- Look for signs of tampering on the fuel pump door or panel. Make sure the gas pump panel is closed and undamaged. Many states seal the pump with a security seal. Make sure it is intact. Look at other nearby pumps to see if they look the same or have a seal.
- Look at the dispenser handle casing and make sure it is intact too. Internal card readers can be slipped inside the panel surrounding the pump handle.
- Check for any loose parts, wires, or damaged casing on the payment credit reader. If it’s hard to insert your card, a skimmer may be present.
- Look for hidden cameras that could record you as you enter your PIN.
- Inspect the keypad. Hackers can install fake keypads to record your PIN.
- Look at the card reader and pump. Does it look different than other at the station?
- If the housing around the card reader or pump is loose, scraped, or otherwise damaged the fuel pump may be compromised.
What Is Card Skimming?
Gas station credit card skimmers involve thieves attaching electronic card reading devices on gas pumps. Skimmers can also be attached to cash machines and POS terminals at checkouts in stores.
Credit card skimmers read all of the data from the magnetic strip on a payment card. This gives the hacker the cardholder’s name, credit card numbers, and the expiration date. Internal readers may be attached to the PIN pad. In the case of an external reader, the scammer may also install a camera in hopes of capturing the PIN numbers from bank debit cards.
Most gas station credit card skimmers require that the hacker return to the fuel pump to collect the stolen payment card data. The hacker may need to open the pump again to download the data to a USB flash drive. More modern versions can send transmit the stolen payment information over Bluetooth, so the hacker only has to be close to the fuel pump to download the stolen payment cards. But some can even send the data via SMS text message, meaning the thief does not have to return to the scene until they want to remove the skimmer.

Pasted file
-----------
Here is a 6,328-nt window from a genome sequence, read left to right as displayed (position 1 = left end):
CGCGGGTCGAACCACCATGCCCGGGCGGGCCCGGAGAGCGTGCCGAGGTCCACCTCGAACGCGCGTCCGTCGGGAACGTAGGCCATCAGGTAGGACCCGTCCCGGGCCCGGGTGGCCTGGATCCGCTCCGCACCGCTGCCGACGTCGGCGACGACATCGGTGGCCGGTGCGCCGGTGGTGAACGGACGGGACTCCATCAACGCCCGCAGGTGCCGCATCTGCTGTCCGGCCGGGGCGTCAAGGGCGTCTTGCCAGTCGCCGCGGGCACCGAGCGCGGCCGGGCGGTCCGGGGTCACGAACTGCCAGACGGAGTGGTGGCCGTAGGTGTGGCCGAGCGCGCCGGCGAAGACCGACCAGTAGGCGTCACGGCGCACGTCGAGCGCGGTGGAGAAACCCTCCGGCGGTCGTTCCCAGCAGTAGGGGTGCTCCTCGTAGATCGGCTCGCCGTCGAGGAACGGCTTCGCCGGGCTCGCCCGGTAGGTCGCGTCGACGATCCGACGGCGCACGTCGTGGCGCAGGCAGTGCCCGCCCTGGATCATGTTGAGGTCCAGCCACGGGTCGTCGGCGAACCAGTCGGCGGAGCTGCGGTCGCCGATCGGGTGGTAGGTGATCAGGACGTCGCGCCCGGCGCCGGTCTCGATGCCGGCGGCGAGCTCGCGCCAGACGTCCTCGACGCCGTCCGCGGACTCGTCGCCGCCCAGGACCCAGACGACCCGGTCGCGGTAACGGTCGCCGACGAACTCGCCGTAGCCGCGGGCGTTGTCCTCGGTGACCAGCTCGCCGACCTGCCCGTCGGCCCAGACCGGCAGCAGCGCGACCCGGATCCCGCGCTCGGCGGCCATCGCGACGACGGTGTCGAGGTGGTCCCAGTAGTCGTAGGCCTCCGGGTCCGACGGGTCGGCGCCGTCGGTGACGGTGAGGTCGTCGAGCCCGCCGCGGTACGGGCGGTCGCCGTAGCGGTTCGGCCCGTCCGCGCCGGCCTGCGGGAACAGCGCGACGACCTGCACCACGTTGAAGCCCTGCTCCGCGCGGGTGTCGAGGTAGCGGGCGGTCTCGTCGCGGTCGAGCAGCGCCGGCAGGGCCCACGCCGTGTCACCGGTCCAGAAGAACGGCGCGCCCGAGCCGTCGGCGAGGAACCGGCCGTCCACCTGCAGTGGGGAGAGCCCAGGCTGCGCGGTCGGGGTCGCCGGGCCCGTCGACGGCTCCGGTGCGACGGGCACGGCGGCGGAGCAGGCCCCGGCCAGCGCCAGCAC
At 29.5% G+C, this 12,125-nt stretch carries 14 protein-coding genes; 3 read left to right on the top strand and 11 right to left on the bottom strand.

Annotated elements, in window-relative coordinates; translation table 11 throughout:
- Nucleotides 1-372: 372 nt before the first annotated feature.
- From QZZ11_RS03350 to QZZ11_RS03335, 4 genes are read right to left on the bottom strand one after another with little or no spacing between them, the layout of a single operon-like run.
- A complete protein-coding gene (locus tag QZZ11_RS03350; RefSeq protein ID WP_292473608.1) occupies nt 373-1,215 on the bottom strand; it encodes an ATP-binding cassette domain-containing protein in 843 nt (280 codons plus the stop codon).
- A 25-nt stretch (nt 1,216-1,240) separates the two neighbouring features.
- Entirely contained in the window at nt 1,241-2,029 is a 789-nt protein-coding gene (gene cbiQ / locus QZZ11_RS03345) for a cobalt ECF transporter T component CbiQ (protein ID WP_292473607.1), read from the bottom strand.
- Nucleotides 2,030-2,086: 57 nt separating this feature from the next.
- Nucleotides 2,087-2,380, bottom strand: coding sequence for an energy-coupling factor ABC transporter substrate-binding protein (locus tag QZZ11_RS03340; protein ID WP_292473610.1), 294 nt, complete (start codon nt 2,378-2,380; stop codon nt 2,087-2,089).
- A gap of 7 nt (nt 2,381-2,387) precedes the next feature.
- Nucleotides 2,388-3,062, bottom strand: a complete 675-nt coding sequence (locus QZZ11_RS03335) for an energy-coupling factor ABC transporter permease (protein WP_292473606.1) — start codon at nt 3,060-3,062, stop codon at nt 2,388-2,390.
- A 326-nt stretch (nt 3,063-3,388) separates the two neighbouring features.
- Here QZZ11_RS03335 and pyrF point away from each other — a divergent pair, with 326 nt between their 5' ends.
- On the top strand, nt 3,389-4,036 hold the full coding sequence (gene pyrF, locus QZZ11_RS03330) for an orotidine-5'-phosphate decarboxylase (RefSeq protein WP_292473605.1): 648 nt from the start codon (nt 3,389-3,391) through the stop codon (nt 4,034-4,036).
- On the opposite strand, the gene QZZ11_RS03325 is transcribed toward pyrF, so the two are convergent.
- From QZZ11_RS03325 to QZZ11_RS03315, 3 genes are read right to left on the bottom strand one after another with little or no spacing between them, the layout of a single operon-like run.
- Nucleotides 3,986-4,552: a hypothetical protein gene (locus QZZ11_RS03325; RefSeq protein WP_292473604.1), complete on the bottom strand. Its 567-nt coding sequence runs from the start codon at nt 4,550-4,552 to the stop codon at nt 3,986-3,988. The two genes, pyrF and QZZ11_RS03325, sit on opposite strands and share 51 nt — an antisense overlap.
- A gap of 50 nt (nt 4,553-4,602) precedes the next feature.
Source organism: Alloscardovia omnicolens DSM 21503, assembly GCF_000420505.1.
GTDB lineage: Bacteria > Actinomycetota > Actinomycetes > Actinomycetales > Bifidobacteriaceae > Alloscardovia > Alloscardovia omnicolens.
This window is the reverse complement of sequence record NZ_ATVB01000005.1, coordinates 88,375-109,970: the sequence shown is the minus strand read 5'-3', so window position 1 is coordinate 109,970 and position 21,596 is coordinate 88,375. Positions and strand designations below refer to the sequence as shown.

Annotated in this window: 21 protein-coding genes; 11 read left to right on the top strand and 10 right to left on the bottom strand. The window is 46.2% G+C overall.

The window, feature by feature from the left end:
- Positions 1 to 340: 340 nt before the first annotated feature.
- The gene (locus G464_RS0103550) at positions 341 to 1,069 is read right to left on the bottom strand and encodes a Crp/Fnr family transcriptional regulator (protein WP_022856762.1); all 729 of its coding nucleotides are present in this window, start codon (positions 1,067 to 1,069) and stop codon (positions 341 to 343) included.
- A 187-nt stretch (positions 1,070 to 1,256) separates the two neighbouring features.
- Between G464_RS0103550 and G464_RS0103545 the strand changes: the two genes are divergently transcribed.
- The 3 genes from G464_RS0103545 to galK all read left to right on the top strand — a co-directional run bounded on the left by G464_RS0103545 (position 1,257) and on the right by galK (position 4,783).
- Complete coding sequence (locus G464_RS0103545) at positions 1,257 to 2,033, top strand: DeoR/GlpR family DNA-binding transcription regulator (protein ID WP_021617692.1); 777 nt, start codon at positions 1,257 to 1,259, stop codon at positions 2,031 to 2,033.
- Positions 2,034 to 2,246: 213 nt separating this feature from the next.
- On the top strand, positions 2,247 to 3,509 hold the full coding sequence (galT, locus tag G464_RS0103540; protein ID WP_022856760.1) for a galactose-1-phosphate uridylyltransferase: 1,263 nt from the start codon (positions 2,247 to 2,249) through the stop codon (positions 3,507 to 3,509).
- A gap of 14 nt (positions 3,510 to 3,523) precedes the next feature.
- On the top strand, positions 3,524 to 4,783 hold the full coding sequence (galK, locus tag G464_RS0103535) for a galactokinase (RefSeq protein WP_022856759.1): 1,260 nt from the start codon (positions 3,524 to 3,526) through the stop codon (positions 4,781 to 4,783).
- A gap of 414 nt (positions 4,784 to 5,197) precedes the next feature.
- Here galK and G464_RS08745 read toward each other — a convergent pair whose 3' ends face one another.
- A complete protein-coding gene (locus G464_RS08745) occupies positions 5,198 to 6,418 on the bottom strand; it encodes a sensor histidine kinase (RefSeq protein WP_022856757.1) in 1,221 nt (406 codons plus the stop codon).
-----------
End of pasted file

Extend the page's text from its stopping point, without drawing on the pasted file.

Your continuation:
How to Protect Yourself from Gas Station Card Skimmers
- No precaution of foolproof but common sense can o a long way.
- Use fuel pumps in highly-visible locations within the attendant’s view. Hackers need an opportunity and time to install a credit card skimmer. They are often discovered on fuel pumps that are furthest away from the attendant, out of view.
- Monitor your credit card account and add fraud protection.
- Enable SMS Text messages on your credit card so you know when the card was used
- Do not use a bank card or debit card as a gas station for payment. A credit card adds a layer of protection in between the hacker and your money
- When in doubt, pay inside.
- Pay with cash which is hacker proof but not very convenient.
- Pay with a credit card rather than a debit card. Most credit cards offer consumer protections against fraud.
Michelle writes about cyber security, data privacy focusing on social media privacy as well as how to protect your IoT devices. She has worked in internet technology for over 20 years and owns METRONY, LLC. Michelle earned a B.S. in Engineering from Rensselaer Polytechnic Institute. Michelle published a guide to Cyber Security for Business Travelers